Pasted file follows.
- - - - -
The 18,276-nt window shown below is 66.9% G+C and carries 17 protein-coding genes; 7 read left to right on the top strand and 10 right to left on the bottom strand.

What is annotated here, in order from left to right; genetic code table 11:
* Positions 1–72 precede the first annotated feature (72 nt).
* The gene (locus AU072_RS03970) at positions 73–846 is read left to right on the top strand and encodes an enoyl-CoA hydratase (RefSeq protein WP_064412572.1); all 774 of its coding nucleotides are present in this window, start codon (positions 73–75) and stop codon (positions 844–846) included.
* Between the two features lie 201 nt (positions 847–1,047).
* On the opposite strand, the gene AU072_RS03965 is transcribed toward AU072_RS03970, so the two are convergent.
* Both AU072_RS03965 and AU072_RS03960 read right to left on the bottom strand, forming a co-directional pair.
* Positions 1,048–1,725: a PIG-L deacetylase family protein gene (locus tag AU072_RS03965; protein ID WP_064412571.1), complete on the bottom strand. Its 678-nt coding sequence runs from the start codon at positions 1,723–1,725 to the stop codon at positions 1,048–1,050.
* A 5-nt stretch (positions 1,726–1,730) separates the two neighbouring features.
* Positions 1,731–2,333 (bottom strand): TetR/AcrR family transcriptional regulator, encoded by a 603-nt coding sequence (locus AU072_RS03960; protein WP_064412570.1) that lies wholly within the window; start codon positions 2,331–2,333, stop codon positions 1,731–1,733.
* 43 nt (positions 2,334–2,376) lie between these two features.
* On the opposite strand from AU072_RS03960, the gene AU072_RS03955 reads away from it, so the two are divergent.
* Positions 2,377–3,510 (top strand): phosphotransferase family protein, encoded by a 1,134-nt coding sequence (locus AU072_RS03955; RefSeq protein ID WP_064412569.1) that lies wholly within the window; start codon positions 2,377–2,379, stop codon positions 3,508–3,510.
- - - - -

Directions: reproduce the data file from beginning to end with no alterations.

The 18,276-nt window shown below is 66.9% G+C and carries 17 protein-coding genes; 7 read left to right on the top strand and 10 right to left on the bottom strand.

What is annotated here, in order from left to right; genetic code table 11:
* Positions 1–72 precede the first annotated feature (72 nt).
* The gene (locus AU072_RS03970) at positions 73–846 is read left to right on the top strand and encodes an enoyl-CoA hydratase (RefSeq protein WP_064412572.1); all 774 of its coding nucleotides are present in this window, start codon (positions 73–75) and stop codon (positions 844–846) included.
* Between the two features lie 201 nt (positions 847–1,047).
* On the opposite strand, the gene AU072_RS03965 is transcribed toward AU072_RS03970, so the two are convergent.
* Both AU072_RS03965 and AU072_RS03960 read right to left on the bottom strand, forming a co-directional pair.
* Positions 1,048–1,725: a PIG-L deacetylase family protein gene (locus tag AU072_RS03965; protein ID WP_064412571.1), complete on the bottom strand. Its 678-nt coding sequence runs from the start codon at positions 1,723–1,725 to the stop codon at positions 1,048–1,050.
* A 5-nt stretch (positions 1,726–1,730) separates the two neighbouring features.
* Positions 1,731–2,333 (bottom strand): TetR/AcrR family transcriptional regulator, encoded by a 603-nt coding sequence (locus AU072_RS03960; protein WP_064412570.1) that lies wholly within the window; start codon positions 2,331–2,333, stop codon positions 1,731–1,733.
* 43 nt (positions 2,334–2,376) lie between these two features.
* On the opposite strand from AU072_RS03960, the gene AU072_RS03955 reads away from it, so the two are divergent.
* Positions 2,377–3,510 (top strand): phosphotransferase family protein, encoded by a 1,134-nt coding sequence (locus AU072_RS03955; RefSeq protein ID WP_064412569.1) that lies wholly within the window; start codon positions 2,377–2,379, stop codon positions 3,508–3,510.